Tag Archives: World War II

Ride on, convoy

NEEDLES, Calif. — As the saying goes about some places on Earth, this place isn’t the end of the world but if you get up on tippy toes, you can see it from here.

But it’s not without its charms. Tall mountains loom in the distance; palm trees dot the landscape. The weather’s pretty nice, too — except during the heat of the summer.

But my wife and I encountered a most interesting group of fellow travelers. They belong to a club that restores military vehicles. We noticed about a dozen of them at an RV park where we parked overnight.

One of them was a Royal Australian Air Force Mercury truck. (See picture with this post.) The gentleman who owns the truck, an Aussie from Queensland who now lives in Abilene, Texas, said the Merc is a 1951 model that was assigned to the Australian occupation force in Japan from 1946 to 1953.

Another fellow traveler, a woman from Truckee, Calif., said the group was traveling along Route 66 from Chicago to Los Angeles. Needles is near the end of their journey. “So, you must have gone through Amarillo,” I said to her. “Oh, yes. Lovely place,” she answered.

Most of the vehicles were half-ton or three-quarter ton trucks.

My thought was twofold: How cool to save these military vehicles and how what a marvelous journey to embark with friends and acquaintances across the country.

Our own journey continues as well. We’ve been more or less winging it as we work our way north from “the end of the world.”

More bombs did not produce ‘victory’ in Vietnam

“The Vietnam War” is coming to a close this week. I refer, of course, to the landmark public television series, not the actual war.

What are the takeaways from this epic production directed by Ken Burns and Lynn Novick and broadcast on PBS? I have so many of them, but I think I’ll focus briefly here on just one of them.

It is that the Vietnam War required us to redefine victory.

We fought the communists in Vietnam for more than a decade. We killed many more of the enemy than we lost so very tragically. We emerged victorious from many more battlefield encounters than the Viet Cong or the North Vietnamese. As we have learned in the Burns-Novick epic, U.S. commanding Gen. William Westmoreland was obsessed with “body count”; he insisted that the media report that the enemy suffered far worse than our side did.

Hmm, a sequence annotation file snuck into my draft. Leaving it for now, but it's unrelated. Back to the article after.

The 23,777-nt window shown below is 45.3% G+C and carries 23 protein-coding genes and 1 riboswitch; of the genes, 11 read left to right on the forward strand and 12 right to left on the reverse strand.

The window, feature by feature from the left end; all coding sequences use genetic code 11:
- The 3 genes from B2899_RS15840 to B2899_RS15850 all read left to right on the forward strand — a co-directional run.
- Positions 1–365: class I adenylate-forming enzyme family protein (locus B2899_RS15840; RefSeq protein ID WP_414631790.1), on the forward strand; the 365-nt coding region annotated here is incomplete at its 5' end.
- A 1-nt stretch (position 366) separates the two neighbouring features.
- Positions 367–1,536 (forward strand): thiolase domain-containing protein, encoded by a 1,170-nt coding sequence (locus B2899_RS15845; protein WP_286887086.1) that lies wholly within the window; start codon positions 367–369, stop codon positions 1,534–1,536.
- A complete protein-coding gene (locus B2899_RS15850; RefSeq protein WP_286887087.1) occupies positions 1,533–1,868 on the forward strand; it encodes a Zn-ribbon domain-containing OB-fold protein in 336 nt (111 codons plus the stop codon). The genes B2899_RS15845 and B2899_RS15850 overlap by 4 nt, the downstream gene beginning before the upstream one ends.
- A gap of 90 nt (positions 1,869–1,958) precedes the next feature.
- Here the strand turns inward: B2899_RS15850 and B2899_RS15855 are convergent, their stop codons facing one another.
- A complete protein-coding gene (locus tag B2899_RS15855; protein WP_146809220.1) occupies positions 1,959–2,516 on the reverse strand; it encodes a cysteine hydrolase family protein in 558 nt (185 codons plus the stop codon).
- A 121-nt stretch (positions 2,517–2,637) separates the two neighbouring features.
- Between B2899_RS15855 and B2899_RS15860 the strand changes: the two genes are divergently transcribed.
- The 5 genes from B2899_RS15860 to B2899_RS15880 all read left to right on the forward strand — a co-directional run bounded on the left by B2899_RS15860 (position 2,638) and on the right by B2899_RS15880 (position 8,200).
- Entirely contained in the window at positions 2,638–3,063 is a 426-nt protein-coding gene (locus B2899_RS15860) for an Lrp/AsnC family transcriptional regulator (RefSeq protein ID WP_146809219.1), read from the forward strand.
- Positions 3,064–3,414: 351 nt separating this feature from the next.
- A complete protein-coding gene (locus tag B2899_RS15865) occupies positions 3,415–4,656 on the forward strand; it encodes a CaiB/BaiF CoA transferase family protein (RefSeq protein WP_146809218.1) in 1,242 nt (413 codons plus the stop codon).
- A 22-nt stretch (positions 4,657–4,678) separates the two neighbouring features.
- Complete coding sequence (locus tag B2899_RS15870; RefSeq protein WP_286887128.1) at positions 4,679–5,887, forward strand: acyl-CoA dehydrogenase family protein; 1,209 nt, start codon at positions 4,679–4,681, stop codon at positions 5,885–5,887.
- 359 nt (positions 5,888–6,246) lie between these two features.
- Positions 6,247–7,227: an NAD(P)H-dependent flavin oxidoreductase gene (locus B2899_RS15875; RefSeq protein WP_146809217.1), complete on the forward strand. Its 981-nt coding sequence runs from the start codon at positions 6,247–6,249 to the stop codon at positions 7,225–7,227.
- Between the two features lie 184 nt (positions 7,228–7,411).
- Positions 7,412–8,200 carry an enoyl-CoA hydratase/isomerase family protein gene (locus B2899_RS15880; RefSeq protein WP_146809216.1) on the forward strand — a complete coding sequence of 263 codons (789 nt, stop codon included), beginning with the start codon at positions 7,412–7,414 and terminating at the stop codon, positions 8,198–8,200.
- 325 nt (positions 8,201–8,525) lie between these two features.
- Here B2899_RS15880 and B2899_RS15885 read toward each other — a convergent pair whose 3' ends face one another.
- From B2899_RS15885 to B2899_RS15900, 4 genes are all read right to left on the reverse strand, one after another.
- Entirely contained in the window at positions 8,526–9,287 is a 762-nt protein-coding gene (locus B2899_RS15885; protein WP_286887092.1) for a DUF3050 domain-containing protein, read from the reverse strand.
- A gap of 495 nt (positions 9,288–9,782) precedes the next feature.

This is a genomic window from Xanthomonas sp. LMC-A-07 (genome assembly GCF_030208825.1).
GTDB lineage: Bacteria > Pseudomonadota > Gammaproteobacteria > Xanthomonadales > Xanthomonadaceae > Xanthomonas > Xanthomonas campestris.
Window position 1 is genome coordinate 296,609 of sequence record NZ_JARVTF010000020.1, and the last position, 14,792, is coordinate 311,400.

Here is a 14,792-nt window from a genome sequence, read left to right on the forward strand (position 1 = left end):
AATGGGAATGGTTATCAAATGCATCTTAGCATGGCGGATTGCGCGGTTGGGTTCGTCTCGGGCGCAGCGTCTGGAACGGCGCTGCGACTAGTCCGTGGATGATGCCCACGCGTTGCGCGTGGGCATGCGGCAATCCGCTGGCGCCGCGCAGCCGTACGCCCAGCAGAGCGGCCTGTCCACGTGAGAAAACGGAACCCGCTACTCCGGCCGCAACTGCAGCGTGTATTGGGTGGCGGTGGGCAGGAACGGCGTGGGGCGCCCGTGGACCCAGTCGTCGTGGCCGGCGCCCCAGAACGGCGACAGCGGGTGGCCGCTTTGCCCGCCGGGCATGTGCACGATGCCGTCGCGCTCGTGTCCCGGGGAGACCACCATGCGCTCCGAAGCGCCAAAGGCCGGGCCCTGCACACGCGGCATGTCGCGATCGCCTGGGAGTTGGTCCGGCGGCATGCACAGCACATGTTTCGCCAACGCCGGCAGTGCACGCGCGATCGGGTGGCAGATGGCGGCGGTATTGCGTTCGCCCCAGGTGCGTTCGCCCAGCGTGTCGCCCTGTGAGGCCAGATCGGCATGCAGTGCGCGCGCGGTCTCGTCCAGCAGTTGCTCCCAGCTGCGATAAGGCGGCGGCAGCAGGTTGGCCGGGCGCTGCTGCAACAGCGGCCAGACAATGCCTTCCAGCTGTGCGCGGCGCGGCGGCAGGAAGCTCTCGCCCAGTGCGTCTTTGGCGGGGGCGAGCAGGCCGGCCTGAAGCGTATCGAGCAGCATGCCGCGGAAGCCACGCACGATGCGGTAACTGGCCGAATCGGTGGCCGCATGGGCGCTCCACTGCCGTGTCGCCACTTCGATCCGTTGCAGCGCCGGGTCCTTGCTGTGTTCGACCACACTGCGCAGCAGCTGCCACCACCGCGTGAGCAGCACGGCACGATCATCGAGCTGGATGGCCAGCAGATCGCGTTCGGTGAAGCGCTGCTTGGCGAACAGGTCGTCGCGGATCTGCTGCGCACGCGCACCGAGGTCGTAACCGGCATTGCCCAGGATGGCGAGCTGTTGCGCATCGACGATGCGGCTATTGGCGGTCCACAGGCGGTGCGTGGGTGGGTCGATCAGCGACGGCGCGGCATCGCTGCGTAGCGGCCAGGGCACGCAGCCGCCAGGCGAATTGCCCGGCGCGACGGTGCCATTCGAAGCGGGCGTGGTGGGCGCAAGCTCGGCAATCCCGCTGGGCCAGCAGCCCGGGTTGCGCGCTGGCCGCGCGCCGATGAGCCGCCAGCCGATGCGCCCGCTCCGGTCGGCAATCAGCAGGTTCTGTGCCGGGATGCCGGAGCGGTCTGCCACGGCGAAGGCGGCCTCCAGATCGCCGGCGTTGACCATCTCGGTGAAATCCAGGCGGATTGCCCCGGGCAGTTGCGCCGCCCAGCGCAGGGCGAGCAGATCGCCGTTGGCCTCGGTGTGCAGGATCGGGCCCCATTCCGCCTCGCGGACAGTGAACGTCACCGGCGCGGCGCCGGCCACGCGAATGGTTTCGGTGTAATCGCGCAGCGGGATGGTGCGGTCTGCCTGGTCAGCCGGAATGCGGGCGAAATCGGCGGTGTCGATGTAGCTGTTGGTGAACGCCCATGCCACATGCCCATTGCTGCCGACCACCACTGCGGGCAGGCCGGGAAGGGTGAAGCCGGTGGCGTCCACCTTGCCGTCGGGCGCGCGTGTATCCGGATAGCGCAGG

Merrill McPeak, a fighter pilot during the Vietnam War who later became Air Force chief of staff, noted correctly in the documentary that the United States dropped more ordnance on the enemy than we did in all the combat theaters of World War II. Think of that for a moment. American air power dropped more explosive tonnage on the Vietnam communists than we did against the Nazis, the Italians and the Japanese.

What we didn’t do and the reason we “lost” the war was because we lost our political will. The Vietnamese were fighting on their turf, defending their homeland, battling an enemy they considered to be “invaders.” They had more to lose — and to gain — than we ever did. Thus, it was their fight to win.

Are there lessons to carry forward as we continue to fight an even more elusive enemy, those terrorist organizations that have declared “death to America!”? Yes, certainly.

One profound lesson should be for U.S. politicians — or one in particular — to cease implying that defeating an enemy is “easy.”

We cannot just keep dropping bombs and sending young Americans into cities, killing enemy fighters and then expect the enemy simply to give up. We tried that in Vietnam. It didn’t work out well for us.

Ken Burns and Lynn Novick have provided a masterful piece of documentary television. Just as Vietnam was the first war to be fought “in our living rooms,” my hope is that the educational benefit that’s being delivered to us via PBS will assuage some of the pain we felt as the fighting raged.

***

Politico has provided a fascinating look at a conversation involving President Lyndon Johnson and U.S. Sen. Richard Russell. The Burns-Novick documentary doesn’t report on it.

Take a look at the story here.

Swastikas are back in the news … for the wrong reasons

The “Greatest Generation” of Americans marched off to war in 1941.

Millions of them went off to fight the Empire of Japan in the Pacific; millions of others went in the other direction, to take up arms against the Third Reich and its fascist allies in Italy.

The Nazis who governed Germany did so under the banner featuring the swastika, which has remained the symbol of unequivocal evil over the decades since the end of World War II.